Residential Magazine

Sandi Frith, Huntington National Bank

No. 13 Top Non-QM Volume, No. 56 Top Women Originators

By Hannah Darden

Spring is Sandi Frith’s busiest season as an originator, but not for the usual reasons. In February and March, doctors who are about to graduate from medical and dental school receive their “match,” or the placement for their residency. Frith, who specializes in physician loans, fields calls from these residents all spring, helping them to finance home purchases in new cities.

Working for a national bank, Frith can originate her physician-specific loans in 40 states. These products offer lower downpayment options on larger loan sizes and don’t require private mortgage insurance, saving these new doctors thousands of dollars. They’re available to medical doctors, dentists, ophthalmologists and even veterinarians.

I felt the joy of helping someone achieve their dream, felt the gratification at the closing with them.

“When they’re graduating med school after eight or nine years, they’re not going to have a lot of money saved for a downpayment, and they’re usually starting brand-new contracts,” Frith said. “A big advantage for the doctor’s program is that we can allow zero down up to $1 million. And there’s no private mortgage insurance whatsoever on any of the doctor products, so it makes it easier for them to qualify when they match.”
Housing around large hospitals, where new residents are often placed, is expensive. Consequently, many doctors end up renting, Frith said. But her loan programs allow medical professionals to get into homeownership sooner and allow them to build equity faster. She’s been working in this niche for 12 years now.
Before coming to Huntington, Frith worked in private banking with high net worth clients at another national bank. Many of these high net worth clients were doctors. When the mortgage arm of her former employer closed, Frith took her book of business to Huntington, which was just launching its loan program for doctors. “It was a perfect storm,” she said. “I thought, ‘Wow, that’s something I can really market to my past clients. I can take that doctor program here at Huntington and run with it.’ And that’s exactly what I did.”
She likes to keep up with her past clients, checking in at least once a year on the anniversary of their closing. Frith said this not only keeps her top of mind for refinance opportunities, as well as upsizing or downsizing of homes, but it also brings her new business via referrals.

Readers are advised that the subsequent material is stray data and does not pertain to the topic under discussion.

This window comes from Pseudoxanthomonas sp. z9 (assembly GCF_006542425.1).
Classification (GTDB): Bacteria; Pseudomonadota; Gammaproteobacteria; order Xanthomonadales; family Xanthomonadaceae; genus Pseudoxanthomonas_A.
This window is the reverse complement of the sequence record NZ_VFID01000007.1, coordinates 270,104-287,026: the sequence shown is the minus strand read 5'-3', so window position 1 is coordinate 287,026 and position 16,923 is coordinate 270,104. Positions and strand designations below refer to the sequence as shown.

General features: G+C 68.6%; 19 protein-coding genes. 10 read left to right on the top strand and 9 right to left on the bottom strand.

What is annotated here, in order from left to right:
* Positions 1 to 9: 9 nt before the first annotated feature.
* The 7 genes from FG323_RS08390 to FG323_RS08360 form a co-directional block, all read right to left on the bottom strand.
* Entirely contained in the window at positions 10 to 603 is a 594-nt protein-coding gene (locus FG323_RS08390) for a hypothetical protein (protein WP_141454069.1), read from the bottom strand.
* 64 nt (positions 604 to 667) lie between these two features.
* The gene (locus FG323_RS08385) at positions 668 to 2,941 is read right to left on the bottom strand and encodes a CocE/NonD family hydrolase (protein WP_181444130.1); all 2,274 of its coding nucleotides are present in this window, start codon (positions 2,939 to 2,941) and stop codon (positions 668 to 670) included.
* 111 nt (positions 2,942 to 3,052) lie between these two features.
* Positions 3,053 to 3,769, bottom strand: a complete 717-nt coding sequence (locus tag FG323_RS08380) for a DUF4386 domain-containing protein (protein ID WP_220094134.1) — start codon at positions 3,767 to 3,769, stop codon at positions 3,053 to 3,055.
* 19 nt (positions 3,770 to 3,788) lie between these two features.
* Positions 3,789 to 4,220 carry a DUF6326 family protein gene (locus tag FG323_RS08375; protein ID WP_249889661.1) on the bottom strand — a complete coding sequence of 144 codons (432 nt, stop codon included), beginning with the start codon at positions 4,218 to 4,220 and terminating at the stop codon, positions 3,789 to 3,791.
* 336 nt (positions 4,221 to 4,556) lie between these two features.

Frith has an extensive network in the medical community with clients all over the country that refer colleagues to her. Many of her clients belong to business groups within the medical field, so her name is often passed on that way as well. In the process of building her business, Frith has met many Realtors whom she brought in as referral partners.
Outside of her medical network, she also operates in the construction and luxury home loan niches. “It’s all about getting the news out and doing a great job for your clients as well as the Realtors, the listing and the selling agents, to get those referrals back from them,” Frith said.
Frith works from her log home in the woods of Michigan, north of Detroit. She and her husband rescue koi fish, which they keep in large ponds on their property, and she often visits them during breaks. She said the woods are enticing, just as her career is.
“When I started in the mortgage business, I really felt it was my calling,” Frith said. “I felt the joy of helping someone achieve their dream, felt the gratification at the closing with them, and saw how happy people were. That’s when I thought, ‘I can do this for the rest of my life.’ And it has been the rest of my life.” ●

Tips of the Trade

Instead of relying so much on technology, just get out there, nurture your referral sources and gain new ones the old-school way. There’s nothing more impactful, I think, for a Realtor, financial adviser or homebuilder, than taking the time out to go and visit them. It’s a big thing. And remember this formula: FOS x F2F + AFB = success. Feet on the street, times face to face, plus asking for business equals success.


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